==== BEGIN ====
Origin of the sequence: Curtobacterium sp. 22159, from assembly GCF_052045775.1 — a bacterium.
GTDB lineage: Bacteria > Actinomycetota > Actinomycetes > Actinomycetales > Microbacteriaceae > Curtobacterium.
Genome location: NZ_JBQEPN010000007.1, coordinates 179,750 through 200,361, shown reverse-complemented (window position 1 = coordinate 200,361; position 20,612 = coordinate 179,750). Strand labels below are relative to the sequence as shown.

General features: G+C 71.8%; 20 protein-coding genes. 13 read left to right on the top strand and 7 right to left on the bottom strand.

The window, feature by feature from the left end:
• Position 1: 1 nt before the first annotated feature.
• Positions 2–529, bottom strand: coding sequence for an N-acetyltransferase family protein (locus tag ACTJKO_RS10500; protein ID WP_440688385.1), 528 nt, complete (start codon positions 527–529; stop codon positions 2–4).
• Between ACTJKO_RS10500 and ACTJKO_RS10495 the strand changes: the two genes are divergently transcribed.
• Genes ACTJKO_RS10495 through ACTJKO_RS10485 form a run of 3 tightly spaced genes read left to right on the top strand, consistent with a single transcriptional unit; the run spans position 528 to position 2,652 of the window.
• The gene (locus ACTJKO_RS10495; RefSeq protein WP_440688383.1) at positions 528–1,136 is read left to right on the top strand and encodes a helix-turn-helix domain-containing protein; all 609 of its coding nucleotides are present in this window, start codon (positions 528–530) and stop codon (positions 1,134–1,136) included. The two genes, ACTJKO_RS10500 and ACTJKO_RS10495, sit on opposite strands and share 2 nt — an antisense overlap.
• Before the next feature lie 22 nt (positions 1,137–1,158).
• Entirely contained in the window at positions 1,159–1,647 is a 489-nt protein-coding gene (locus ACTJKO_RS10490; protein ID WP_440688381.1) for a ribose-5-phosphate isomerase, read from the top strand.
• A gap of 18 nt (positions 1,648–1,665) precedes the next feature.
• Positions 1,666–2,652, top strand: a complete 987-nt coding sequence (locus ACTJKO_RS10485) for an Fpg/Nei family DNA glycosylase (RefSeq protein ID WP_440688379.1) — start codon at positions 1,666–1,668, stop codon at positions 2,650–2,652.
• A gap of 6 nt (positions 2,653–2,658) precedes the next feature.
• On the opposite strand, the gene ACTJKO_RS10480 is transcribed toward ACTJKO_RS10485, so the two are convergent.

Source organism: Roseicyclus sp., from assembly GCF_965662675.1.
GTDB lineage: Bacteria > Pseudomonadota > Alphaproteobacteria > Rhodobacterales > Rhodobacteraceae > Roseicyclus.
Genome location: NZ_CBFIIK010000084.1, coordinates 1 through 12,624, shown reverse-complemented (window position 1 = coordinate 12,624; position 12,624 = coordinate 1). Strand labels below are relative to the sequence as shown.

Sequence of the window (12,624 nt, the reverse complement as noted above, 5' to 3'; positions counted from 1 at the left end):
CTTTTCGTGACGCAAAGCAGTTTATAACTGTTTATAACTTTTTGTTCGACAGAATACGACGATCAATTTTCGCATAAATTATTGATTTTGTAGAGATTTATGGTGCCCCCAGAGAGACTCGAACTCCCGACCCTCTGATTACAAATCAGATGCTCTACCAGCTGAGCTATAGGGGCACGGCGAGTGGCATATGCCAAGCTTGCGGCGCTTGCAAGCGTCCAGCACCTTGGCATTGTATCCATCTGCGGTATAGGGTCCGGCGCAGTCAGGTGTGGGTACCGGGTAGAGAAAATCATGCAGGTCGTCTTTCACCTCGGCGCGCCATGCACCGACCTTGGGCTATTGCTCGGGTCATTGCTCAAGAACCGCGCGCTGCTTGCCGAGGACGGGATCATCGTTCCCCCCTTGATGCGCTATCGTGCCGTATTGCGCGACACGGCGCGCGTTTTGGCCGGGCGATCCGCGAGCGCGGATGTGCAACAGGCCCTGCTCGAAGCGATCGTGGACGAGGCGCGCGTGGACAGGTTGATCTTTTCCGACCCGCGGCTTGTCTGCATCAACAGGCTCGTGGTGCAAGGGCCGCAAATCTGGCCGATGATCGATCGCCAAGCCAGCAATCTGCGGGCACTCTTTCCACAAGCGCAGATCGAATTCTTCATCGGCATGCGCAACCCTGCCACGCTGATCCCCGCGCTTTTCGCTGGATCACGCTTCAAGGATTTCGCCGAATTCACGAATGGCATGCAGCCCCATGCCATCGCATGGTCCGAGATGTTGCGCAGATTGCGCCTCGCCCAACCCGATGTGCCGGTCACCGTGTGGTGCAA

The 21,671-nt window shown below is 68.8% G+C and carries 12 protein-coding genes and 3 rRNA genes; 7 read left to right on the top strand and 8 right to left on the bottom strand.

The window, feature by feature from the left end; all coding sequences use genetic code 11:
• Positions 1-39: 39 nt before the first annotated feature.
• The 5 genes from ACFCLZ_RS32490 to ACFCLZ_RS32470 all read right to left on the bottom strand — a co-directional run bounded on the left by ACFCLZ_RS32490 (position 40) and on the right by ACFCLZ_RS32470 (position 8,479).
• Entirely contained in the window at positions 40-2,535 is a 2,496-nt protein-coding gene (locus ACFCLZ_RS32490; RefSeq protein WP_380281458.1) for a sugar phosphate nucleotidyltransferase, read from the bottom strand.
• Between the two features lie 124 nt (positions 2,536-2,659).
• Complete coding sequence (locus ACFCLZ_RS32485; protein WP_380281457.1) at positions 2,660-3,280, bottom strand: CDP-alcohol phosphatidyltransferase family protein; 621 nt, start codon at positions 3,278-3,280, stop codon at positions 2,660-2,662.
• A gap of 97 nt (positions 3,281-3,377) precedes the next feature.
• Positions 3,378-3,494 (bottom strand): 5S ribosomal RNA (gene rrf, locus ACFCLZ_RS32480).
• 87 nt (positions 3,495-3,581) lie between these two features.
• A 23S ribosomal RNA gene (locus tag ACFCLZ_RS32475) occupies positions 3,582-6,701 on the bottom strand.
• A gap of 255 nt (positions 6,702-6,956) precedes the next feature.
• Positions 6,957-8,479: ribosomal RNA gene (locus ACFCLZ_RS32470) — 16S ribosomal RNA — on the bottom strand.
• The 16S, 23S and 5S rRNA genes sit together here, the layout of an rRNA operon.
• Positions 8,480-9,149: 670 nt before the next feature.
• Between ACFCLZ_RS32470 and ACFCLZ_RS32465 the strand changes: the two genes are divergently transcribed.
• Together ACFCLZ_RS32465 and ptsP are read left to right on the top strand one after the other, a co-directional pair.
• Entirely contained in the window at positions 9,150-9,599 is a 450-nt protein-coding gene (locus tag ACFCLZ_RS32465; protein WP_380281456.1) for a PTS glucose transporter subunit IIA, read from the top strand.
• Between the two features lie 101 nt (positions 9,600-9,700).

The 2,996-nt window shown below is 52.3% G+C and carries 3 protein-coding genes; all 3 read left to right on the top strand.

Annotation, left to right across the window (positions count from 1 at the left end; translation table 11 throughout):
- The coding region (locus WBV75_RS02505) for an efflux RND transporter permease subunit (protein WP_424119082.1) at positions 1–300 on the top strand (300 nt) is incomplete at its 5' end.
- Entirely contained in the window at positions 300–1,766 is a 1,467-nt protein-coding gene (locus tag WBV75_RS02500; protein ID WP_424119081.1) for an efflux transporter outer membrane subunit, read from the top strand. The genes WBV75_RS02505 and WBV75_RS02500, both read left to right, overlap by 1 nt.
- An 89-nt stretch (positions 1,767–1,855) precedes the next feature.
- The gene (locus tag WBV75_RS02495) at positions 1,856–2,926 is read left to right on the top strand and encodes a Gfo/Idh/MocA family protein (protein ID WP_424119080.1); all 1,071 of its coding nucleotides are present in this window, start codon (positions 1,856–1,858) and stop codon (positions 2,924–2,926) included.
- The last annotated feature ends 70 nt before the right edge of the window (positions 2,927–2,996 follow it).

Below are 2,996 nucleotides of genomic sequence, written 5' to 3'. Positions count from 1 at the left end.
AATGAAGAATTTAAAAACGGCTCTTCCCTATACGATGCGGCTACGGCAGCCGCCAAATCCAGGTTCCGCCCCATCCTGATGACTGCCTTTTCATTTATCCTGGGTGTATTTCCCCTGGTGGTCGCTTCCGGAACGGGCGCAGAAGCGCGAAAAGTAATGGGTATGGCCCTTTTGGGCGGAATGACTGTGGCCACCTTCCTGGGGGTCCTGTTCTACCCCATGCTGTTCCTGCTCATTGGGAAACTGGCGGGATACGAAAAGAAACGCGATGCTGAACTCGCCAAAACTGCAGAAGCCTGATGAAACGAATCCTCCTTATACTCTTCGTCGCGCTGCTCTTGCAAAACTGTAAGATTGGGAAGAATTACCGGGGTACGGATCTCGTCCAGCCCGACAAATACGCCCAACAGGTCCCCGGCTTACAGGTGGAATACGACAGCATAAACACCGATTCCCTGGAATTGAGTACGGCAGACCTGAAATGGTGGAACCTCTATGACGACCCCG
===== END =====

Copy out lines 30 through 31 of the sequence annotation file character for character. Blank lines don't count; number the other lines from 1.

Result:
• Positions 3,378-3,494 (bottom strand): 5S ribosomal RNA (gene rrf, locus ACFCLZ_RS32480).
• 87 nt (positions 3,495-3,581) lie between these two features.